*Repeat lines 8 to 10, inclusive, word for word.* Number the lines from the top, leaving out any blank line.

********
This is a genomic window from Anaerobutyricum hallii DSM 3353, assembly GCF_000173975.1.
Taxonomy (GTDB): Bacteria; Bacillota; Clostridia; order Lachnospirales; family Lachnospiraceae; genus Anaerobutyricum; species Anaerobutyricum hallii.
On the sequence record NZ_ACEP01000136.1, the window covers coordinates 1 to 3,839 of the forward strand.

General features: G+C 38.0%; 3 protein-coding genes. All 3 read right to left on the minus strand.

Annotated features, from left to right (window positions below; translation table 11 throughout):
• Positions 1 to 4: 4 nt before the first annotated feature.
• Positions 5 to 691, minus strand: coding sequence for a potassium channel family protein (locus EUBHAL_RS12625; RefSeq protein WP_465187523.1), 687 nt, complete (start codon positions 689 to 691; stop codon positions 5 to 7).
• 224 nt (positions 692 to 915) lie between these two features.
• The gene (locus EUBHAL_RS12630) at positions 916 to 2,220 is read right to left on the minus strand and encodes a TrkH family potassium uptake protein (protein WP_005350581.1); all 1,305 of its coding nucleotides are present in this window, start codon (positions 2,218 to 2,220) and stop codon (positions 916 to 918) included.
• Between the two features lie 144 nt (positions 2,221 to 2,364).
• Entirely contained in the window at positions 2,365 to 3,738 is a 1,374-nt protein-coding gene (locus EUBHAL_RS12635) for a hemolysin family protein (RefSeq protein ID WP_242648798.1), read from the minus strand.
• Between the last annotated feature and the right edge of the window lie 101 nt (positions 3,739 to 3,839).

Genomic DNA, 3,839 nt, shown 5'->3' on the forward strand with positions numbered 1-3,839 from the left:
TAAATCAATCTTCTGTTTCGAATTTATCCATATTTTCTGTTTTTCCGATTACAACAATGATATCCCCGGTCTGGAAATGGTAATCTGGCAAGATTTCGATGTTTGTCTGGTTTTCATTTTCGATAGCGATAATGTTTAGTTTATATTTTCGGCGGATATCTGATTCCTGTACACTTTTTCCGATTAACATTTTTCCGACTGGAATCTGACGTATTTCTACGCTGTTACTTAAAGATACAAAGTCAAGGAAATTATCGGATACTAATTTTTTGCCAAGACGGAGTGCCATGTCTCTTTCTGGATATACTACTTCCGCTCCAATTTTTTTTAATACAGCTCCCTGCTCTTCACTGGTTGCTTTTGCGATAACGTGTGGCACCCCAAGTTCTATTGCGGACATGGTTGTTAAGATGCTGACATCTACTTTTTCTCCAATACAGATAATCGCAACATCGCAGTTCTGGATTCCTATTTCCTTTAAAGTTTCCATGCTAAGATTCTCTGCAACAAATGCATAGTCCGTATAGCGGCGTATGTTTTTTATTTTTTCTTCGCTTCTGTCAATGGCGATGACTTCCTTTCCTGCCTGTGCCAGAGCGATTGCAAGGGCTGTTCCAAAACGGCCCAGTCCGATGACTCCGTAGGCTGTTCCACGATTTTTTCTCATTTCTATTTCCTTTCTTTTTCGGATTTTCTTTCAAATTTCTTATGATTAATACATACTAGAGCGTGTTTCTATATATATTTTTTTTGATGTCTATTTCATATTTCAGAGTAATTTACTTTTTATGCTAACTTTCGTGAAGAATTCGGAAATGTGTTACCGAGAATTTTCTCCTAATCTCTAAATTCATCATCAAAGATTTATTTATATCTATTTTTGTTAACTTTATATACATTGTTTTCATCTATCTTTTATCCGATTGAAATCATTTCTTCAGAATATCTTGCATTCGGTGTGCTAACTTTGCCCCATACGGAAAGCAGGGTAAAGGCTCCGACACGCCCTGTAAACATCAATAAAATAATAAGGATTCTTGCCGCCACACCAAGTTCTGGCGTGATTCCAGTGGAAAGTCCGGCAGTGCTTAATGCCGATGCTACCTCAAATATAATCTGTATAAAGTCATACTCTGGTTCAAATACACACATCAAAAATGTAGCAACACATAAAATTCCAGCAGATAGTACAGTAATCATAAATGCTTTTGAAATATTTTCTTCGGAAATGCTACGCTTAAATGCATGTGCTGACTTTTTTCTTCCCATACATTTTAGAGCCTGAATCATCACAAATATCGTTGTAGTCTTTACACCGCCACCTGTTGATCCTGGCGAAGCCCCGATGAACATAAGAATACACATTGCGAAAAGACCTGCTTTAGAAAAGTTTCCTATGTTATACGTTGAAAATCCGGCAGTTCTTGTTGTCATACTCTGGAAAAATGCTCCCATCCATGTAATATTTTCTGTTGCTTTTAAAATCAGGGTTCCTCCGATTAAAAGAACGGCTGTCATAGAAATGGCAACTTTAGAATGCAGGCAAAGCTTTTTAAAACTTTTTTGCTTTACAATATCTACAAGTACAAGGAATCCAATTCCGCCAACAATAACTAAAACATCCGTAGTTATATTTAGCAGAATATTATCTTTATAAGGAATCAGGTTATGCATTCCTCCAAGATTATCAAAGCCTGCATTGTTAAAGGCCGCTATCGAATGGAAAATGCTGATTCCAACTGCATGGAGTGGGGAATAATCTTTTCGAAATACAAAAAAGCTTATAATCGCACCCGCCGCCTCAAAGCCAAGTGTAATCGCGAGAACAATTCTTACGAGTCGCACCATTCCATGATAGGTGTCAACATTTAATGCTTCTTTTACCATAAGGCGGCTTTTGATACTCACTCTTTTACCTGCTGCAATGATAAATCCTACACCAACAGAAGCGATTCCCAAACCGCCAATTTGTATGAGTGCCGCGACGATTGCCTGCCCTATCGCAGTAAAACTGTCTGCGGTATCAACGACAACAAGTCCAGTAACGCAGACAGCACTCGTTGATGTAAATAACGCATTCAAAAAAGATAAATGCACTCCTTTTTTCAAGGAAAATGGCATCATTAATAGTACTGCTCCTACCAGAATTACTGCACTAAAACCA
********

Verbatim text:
• 224 nt (positions 692 to 915) lie between these two features.
• The gene (locus EUBHAL_RS12630) at positions 916 to 2,220 is read right to left on the minus strand and encodes a TrkH family potassium uptake protein (protein WP_005350581.1); all 1,305 of its coding nucleotides are present in this window, start codon (positions 2,218 to 2,220) and stop codon (positions 916 to 918) included.
• Between the two features lie 144 nt (positions 2,221 to 2,364).